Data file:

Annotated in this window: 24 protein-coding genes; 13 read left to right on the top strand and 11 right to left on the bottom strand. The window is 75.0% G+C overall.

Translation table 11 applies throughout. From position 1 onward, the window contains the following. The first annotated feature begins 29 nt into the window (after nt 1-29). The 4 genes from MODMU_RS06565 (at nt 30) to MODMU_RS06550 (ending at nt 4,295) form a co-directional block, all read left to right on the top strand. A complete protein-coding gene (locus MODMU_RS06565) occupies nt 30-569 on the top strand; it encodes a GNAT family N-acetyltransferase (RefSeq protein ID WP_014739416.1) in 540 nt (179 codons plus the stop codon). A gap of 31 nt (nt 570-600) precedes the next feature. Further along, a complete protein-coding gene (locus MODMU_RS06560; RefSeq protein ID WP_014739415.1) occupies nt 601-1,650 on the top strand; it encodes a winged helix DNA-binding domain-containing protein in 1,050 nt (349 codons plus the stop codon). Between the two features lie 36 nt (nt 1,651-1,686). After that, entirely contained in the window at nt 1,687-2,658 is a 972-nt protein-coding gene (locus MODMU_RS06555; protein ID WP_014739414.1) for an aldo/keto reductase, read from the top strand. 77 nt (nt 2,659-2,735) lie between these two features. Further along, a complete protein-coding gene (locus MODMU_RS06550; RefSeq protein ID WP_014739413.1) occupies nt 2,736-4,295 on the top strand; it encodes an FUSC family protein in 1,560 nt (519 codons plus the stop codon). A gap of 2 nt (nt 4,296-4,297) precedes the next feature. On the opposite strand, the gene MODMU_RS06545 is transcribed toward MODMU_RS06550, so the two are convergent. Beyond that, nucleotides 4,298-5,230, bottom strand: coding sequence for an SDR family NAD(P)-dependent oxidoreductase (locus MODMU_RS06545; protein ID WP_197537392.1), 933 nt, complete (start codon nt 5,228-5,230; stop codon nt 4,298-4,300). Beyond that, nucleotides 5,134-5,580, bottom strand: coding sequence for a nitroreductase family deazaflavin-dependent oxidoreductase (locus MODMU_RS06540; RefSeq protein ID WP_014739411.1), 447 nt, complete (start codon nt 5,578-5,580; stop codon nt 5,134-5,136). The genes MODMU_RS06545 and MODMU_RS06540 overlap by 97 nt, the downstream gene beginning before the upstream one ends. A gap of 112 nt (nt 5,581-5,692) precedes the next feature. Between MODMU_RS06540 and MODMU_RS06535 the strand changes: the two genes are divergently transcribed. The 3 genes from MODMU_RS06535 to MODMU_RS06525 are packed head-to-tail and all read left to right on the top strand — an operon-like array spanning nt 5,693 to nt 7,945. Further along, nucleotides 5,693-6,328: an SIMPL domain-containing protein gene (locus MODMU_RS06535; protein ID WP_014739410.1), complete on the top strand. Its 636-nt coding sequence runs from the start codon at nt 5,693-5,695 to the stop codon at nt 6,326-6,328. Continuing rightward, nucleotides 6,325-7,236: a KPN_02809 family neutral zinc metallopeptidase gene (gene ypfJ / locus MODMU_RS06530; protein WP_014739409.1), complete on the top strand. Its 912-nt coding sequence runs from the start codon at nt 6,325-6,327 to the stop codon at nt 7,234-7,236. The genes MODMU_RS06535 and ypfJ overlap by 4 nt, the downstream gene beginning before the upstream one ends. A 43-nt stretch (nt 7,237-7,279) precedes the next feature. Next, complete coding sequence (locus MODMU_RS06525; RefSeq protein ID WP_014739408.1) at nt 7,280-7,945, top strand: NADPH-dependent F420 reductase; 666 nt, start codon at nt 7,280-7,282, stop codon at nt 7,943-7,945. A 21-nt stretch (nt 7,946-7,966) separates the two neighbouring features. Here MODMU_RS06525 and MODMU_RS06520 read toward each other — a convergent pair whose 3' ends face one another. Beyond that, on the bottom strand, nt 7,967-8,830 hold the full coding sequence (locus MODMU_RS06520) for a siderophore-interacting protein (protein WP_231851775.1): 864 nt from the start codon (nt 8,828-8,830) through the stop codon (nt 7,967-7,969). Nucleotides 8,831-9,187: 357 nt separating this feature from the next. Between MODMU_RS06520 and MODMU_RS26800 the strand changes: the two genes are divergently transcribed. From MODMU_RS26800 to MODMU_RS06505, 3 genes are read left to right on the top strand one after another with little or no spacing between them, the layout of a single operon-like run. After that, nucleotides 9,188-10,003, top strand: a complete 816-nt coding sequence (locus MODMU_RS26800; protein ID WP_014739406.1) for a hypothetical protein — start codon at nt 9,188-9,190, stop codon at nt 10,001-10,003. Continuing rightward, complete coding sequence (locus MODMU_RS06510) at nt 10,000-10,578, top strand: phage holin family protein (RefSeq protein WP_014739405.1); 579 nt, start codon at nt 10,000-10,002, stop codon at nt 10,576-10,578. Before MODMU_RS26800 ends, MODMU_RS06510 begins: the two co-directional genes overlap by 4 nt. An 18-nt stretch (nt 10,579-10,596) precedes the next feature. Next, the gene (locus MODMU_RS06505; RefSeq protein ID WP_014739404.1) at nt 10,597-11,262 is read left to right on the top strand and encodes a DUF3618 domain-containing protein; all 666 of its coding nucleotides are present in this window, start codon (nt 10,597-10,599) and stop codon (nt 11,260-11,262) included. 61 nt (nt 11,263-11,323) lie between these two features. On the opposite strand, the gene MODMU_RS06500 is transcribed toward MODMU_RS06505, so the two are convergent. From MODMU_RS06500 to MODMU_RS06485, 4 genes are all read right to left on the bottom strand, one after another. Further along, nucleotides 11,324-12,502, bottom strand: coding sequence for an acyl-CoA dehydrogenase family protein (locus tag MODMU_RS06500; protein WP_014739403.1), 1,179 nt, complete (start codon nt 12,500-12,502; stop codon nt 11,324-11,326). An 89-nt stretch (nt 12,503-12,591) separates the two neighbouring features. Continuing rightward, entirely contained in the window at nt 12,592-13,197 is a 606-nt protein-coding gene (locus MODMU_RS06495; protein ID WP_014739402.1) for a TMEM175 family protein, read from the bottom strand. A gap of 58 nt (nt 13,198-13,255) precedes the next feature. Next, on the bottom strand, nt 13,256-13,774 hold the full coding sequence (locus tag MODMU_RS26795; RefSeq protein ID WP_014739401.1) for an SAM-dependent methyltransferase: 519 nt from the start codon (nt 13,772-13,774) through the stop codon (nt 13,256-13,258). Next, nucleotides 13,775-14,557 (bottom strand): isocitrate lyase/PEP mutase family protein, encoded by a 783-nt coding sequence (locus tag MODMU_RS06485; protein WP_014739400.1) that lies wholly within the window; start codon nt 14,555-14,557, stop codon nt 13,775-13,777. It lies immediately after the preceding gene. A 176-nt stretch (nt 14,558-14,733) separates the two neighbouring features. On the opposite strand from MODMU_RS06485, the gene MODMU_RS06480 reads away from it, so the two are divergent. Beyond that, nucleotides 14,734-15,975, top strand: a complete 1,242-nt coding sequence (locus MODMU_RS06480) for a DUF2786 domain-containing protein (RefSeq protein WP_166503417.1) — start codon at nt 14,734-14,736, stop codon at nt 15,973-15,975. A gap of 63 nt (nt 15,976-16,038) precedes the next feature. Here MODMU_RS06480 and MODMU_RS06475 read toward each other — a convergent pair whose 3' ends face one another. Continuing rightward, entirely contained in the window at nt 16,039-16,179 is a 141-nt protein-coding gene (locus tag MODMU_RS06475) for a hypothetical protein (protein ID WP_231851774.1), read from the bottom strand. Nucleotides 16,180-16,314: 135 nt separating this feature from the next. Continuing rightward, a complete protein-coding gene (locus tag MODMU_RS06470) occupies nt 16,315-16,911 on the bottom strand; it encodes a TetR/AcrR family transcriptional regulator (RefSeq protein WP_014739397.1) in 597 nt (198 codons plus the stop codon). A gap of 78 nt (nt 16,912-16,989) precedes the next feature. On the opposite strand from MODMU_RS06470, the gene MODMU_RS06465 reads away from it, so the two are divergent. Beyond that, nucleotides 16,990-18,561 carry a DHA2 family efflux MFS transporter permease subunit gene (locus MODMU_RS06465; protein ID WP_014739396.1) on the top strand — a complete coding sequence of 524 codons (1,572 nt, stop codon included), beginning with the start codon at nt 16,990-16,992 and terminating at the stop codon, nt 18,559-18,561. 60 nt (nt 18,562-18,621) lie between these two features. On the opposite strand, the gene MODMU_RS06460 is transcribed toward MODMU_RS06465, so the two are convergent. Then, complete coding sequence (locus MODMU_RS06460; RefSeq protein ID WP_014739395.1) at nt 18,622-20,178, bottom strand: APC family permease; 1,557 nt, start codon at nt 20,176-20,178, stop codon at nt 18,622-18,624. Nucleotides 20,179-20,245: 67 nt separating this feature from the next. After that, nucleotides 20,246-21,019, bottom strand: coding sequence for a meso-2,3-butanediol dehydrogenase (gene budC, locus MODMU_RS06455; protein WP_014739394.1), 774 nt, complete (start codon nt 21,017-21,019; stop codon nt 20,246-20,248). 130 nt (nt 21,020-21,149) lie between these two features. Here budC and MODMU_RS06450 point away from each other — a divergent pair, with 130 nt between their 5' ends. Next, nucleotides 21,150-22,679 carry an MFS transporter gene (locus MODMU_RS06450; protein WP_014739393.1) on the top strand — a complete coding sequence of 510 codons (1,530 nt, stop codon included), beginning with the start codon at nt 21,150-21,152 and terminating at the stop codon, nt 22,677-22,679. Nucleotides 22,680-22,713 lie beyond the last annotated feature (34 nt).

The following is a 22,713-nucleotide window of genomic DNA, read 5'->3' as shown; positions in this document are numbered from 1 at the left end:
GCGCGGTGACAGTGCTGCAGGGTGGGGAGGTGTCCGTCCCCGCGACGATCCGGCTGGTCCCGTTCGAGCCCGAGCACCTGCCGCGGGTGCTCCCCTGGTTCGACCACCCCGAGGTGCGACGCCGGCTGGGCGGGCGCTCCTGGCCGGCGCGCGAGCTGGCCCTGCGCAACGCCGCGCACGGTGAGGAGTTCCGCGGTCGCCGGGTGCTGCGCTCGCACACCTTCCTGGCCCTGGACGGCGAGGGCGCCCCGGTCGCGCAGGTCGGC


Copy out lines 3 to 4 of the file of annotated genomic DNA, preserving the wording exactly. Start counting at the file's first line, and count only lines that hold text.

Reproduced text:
The following is a 22,713-nucleotide window of genomic DNA, read 5'->3' as shown; positions in this document are numbered from 1 at the left end:
GCGCGGTGACAGTGCTGCAGGGTGGGGAGGTGTCCGTCCCCGCGACGATCCGGCTGGTCCCGTTCGAGCCCGAGCACCTGCCGCGGGTGCTCCCCTGGTTCGACCACCCCGAGGTGCGACGCCGGCTGGGCGGGCGCTCCTGGCCGGCGCGCGAGCTGGCCCTGCGCAACGCCGCGCACGGTGAGGAGTTCCGCGGTCGCCGGGTGCTGCGCTCGCACACCTTCCTGGCCCTGGACGGCGAGGGCGCCCCGGTCGCGCAGGTCGGC